Is it Legal for the Police to Lie Online?

Creating fictional online identities is a practice that a number of police departments have used to monitor theft rings, identify sexual predators, and investigate other crimes. In most of these cases, the courts have approved the use by police departments of fictional online identities.

The laws that govern the collection of evidence also apply to social media. In some jurisdictions, the police may need a warrant to obtain information from a social media account, particularly if the account holder has used the site’s privacy tools to hide the information from the public.

If the police violate your rights in an online criminal investigation, or if you are charged with a criminal offense on the basis of evidence that was obtained unlawfully, your Denver criminal defense attorney may seek to have the charge dismissed or the evidence in question suppressed.

What Else Should You Know About Social Media and the Law?

The police are not the only people conducting online investigations. If you file a personal injury claim in Colorado, or if you file for divorce, you can be certain that the other party’s attorney will be reviewing your social media accounts for evidence that will strengthen their client’s case.

It is always best to assume that every comment or response you post on a social media site can be found and may be used against you. There is never any guarantee that something you post to a social media platform, even if you use all of the site’s privacy tools, will remain private.

If you are charged with a crime in the Denver area, stay away from social media, and take your case immediately to a Denver criminal defense lawyer. When your freedom and future are at stake, you must have a good defense lawyer’s representation and advice. That is your right.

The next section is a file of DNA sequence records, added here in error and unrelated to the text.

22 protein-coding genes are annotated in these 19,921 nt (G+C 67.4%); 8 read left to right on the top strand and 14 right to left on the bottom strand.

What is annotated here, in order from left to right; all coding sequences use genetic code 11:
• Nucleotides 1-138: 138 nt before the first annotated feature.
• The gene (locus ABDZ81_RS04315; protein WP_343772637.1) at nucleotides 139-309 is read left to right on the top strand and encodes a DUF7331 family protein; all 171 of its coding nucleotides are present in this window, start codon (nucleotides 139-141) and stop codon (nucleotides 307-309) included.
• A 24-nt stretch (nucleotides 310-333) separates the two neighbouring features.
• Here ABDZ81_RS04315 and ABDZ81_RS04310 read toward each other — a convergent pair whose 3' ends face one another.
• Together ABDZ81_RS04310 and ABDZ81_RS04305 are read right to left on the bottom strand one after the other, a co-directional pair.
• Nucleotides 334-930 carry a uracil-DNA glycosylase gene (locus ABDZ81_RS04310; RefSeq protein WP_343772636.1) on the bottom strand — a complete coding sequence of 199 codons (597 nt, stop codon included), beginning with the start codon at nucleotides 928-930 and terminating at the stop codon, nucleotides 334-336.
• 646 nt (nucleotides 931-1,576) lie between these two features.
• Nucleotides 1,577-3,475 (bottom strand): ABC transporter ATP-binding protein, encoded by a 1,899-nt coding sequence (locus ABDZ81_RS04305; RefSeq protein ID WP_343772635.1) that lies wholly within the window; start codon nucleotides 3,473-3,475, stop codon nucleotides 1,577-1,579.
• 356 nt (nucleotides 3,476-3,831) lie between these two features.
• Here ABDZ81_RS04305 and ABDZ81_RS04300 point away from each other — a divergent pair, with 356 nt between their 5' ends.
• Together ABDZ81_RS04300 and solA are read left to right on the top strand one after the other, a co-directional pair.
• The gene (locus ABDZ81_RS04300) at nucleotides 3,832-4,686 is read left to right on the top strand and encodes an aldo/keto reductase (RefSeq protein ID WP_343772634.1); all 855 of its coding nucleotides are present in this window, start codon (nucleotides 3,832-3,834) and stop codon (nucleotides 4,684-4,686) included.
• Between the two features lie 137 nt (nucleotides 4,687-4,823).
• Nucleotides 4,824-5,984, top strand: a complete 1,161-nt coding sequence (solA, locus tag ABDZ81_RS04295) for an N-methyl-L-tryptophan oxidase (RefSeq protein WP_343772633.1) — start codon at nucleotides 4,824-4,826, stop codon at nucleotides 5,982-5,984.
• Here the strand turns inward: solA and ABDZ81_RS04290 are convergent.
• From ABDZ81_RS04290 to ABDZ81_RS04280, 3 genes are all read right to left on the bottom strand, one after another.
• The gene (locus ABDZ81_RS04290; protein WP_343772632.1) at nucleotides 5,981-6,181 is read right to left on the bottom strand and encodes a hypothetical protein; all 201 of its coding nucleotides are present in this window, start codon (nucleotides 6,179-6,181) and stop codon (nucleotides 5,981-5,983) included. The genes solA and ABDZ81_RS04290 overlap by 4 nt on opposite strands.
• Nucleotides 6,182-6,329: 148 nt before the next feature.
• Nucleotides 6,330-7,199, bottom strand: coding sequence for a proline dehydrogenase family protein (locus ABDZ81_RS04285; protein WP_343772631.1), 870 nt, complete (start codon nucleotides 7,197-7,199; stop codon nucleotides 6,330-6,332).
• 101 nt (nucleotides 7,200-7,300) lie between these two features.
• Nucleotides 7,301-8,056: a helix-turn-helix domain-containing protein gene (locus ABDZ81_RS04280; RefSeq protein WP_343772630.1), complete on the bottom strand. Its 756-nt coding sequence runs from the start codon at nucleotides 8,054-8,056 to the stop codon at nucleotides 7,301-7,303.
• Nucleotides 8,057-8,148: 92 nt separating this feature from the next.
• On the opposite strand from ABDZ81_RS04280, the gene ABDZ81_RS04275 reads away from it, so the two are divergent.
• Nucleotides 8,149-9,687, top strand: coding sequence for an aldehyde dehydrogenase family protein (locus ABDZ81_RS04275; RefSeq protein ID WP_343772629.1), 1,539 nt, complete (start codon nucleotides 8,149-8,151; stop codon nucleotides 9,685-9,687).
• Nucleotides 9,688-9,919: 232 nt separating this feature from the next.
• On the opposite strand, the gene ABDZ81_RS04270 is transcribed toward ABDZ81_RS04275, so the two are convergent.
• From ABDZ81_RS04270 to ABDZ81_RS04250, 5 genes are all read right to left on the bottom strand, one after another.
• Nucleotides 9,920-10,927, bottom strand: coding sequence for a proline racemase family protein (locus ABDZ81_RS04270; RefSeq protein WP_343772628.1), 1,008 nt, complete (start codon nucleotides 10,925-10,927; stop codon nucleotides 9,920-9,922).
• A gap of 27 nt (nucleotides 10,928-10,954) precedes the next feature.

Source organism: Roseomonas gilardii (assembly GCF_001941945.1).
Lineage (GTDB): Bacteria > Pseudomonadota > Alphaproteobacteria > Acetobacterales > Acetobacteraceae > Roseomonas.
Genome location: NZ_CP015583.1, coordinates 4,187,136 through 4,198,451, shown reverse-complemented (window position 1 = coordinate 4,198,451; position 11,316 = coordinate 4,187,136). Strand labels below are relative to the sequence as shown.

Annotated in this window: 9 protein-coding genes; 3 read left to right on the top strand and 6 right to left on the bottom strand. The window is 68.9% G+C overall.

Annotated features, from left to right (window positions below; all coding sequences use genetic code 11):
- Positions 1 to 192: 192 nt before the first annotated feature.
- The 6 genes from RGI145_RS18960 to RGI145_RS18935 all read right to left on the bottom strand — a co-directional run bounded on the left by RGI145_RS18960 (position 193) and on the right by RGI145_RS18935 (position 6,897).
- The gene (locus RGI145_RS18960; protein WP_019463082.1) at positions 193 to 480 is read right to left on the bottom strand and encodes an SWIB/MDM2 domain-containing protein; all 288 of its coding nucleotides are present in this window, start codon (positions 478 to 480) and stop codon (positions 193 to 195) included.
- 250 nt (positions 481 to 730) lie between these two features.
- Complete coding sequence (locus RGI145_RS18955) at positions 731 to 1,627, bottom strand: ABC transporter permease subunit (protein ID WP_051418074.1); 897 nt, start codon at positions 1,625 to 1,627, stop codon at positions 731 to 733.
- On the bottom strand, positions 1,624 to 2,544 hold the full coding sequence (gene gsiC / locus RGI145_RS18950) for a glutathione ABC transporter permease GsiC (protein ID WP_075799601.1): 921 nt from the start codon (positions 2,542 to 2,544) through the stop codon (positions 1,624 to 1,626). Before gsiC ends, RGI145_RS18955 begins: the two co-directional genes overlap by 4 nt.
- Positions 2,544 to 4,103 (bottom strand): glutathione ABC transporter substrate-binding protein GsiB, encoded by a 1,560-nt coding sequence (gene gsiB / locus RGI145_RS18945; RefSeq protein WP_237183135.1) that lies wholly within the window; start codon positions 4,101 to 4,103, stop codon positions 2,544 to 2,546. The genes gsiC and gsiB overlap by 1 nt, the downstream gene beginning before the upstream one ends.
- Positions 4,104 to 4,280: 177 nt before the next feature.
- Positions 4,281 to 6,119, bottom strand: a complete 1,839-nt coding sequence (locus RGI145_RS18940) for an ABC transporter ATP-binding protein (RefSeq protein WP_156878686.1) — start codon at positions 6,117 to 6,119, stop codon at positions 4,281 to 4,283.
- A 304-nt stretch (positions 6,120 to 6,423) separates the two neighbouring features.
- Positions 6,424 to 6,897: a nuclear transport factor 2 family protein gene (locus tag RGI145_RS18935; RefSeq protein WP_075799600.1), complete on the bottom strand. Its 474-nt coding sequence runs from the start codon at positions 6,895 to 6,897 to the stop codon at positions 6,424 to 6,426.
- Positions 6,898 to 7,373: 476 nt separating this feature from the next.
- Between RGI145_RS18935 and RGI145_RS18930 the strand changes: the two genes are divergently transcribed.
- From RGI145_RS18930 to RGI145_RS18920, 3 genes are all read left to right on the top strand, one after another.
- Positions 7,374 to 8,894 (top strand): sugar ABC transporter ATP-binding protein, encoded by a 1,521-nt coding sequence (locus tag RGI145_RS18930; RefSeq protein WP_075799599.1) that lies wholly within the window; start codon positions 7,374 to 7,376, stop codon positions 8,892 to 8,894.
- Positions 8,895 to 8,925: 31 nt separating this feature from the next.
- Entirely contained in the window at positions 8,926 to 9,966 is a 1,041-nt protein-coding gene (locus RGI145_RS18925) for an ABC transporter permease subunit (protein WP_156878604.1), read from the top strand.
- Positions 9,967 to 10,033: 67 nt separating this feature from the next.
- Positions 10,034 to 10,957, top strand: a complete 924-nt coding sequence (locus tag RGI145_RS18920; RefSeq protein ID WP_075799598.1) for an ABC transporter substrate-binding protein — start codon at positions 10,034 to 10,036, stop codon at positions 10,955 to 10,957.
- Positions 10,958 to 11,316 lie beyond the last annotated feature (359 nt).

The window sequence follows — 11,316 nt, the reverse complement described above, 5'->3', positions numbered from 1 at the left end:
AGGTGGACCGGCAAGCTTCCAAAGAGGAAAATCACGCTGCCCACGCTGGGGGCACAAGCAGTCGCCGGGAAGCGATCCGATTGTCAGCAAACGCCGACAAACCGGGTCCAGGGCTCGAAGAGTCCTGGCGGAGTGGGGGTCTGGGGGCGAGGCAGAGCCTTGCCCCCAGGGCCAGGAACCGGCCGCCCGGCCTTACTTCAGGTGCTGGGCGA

Charged With a Crime? Let Attorney Daniel M. Murphy Defend You

If you are facing criminal charges in or near the Denver area, contact the law offices of Denver criminal defense attorney Daniel M. Murphy at once. He will explain how the law in Colorado applies to your case, protect your rights, and bring the case to its best possible resolution.

If you’re innocent, attorney Daniel M. Murphy will fight aggressively and effectively for a dismissal of the case or for a not guilty verdict. If you are guilty and the evidence against you is persuasive, he will negotiate on your behalf for reduced or alternative sentencing.

For over twenty-five years, attorney Daniel M. Murphy has defended clients charged with crimes in Denver and throughout Colorado. If you are charged with a crime in the Denver area, now or in the future, contact his law offices at once – and call 303-996-8998 – to schedule an initial case review with no cost or obligation.

Dan Murphy
By: Dan Murphy

Denver criminal defense lawyer Daniel M. Murphy provides clients in the Denver area with aggressive and sympathetic legal representation. He graduated from the University of Denver Law School in 1994 and worked as a public defender before starting his own practice in 1996. He has defended clients accused of the most difficult criminal and alcohol-related charges. He also serves as a Moot Court Judge for Denver-area law students who rely on his mentorship.